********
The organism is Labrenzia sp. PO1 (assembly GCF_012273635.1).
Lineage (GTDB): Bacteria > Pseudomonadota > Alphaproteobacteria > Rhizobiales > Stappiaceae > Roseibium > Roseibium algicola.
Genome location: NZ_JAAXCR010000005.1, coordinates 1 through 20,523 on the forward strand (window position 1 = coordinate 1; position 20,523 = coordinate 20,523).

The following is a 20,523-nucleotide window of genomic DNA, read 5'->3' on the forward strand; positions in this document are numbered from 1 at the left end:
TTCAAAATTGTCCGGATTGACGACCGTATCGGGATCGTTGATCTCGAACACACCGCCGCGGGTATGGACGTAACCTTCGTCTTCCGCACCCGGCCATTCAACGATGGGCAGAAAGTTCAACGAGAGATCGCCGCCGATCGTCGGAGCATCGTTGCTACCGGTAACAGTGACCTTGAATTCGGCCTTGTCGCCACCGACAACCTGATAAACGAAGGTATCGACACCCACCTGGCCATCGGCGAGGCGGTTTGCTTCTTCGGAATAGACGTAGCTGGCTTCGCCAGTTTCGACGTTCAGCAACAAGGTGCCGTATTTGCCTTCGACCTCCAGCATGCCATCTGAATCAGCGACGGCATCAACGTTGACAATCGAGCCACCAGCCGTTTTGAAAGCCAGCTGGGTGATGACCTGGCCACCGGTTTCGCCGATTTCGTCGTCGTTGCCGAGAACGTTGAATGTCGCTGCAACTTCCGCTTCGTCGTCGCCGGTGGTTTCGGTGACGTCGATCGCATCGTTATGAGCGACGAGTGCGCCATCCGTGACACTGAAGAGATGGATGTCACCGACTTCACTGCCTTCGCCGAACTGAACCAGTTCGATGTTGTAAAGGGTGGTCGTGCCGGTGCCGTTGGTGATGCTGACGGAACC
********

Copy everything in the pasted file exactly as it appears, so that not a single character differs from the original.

The organism is Labrenzia sp. PO1 (assembly GCF_012273635.1).
Lineage (GTDB): Bacteria > Pseudomonadota > Alphaproteobacteria > Rhizobiales > Stappiaceae > Roseibium > Roseibium algicola.
Genome location: NZ_JAAXCR010000005.1, coordinates 1 through 20,523 on the forward strand (window position 1 = coordinate 1; position 20,523 = coordinate 20,523).

The following is a 20,523-nucleotide window of genomic DNA, read 5'->3' on the forward strand; positions in this document are numbered from 1 at the left end:
TTCAAAATTGTCCGGATTGACGACCGTATCGGGATCGTTGATCTCGAACACACCGCCGCGGGTATGGACGTAACCTTCGTCTTCCGCACCCGGCCATTCAACGATGGGCAGAAAGTTCAACGAGAGATCGCCGCCGATCGTCGGAGCATCGTTGCTACCGGTAACAGTGACCTTGAATTCGGCCTTGTCGCCACCGACAACCTGATAAACGAAGGTATCGACACCCACCTGGCCATCGGCGAGGCGGTTTGCTTCTTCGGAATAGACGTAGCTGGCTTCGCCAGTTTCGACGTTCAGCAACAAGGTGCCGTATTTGCCTTCGACCTCCAGCATGCCATCTGAATCAGCGACGGCATCAACGTTGACAATCGAGCCACCAGCCGTTTTGAAAGCCAGCTGGGTGATGACCTGGCCACCGGTTTCGCCGATTTCGTCGTCGTTGCCGAGAACGTTGAATGTCGCTGCAACTTCCGCTTCGTCGTCGCCGGTGGTTTCGGTGACGTCGATCGCATCGTTATGAGCGACGAGTGCGCCATCCGTGACACTGAAGAGATGGATGTCACCGACTTCACTGCCTTCGCCGAACTGAACCAGTTCGATGTTGTAAAGGGTGGTCGTGCCGGTGCCGTTGGTGATGCTGACGGAACC